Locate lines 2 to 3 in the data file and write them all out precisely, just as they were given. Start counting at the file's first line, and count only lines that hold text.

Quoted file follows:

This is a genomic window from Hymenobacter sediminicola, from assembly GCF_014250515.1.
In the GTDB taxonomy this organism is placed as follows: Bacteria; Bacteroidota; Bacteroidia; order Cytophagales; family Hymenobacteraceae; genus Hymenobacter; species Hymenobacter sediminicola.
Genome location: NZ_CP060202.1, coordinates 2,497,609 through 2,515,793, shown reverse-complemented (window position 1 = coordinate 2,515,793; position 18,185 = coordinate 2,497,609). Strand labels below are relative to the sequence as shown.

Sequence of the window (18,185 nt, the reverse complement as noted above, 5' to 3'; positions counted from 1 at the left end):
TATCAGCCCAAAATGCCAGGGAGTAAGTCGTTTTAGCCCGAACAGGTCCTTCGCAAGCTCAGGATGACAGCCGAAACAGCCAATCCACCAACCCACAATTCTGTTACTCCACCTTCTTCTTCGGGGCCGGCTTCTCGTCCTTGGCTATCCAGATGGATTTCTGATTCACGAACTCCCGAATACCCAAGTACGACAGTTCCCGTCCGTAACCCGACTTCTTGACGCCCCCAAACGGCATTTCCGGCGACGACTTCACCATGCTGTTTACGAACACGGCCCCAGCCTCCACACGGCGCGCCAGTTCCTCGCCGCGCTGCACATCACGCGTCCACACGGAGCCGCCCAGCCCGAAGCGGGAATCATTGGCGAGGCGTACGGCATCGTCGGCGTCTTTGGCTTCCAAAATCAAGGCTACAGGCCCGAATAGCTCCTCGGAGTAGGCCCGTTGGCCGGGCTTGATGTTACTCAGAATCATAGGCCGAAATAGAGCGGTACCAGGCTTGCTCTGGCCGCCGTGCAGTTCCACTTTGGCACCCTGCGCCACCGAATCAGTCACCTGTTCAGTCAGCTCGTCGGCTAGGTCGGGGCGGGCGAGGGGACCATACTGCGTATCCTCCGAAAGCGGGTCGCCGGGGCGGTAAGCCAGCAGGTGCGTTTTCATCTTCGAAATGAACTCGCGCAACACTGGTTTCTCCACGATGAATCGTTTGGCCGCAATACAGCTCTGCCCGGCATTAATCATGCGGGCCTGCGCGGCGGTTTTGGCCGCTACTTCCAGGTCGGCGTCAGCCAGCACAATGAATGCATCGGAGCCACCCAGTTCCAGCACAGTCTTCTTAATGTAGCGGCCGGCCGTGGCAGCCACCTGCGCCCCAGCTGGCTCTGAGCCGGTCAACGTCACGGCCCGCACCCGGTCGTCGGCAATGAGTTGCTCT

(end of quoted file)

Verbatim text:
In the GTDB taxonomy this organism is placed as follows: Bacteria; Bacteroidota; Bacteroidia; order Cytophagales; family Hymenobacteraceae; genus Hymenobacter; species Hymenobacter sediminicola.
Genome location: NZ_CP060202.1, coordinates 2,497,609 through 2,515,793, shown reverse-complemented (window position 1 = coordinate 2,515,793; position 18,185 = coordinate 2,497,609). Strand labels below are relative to the sequence as shown.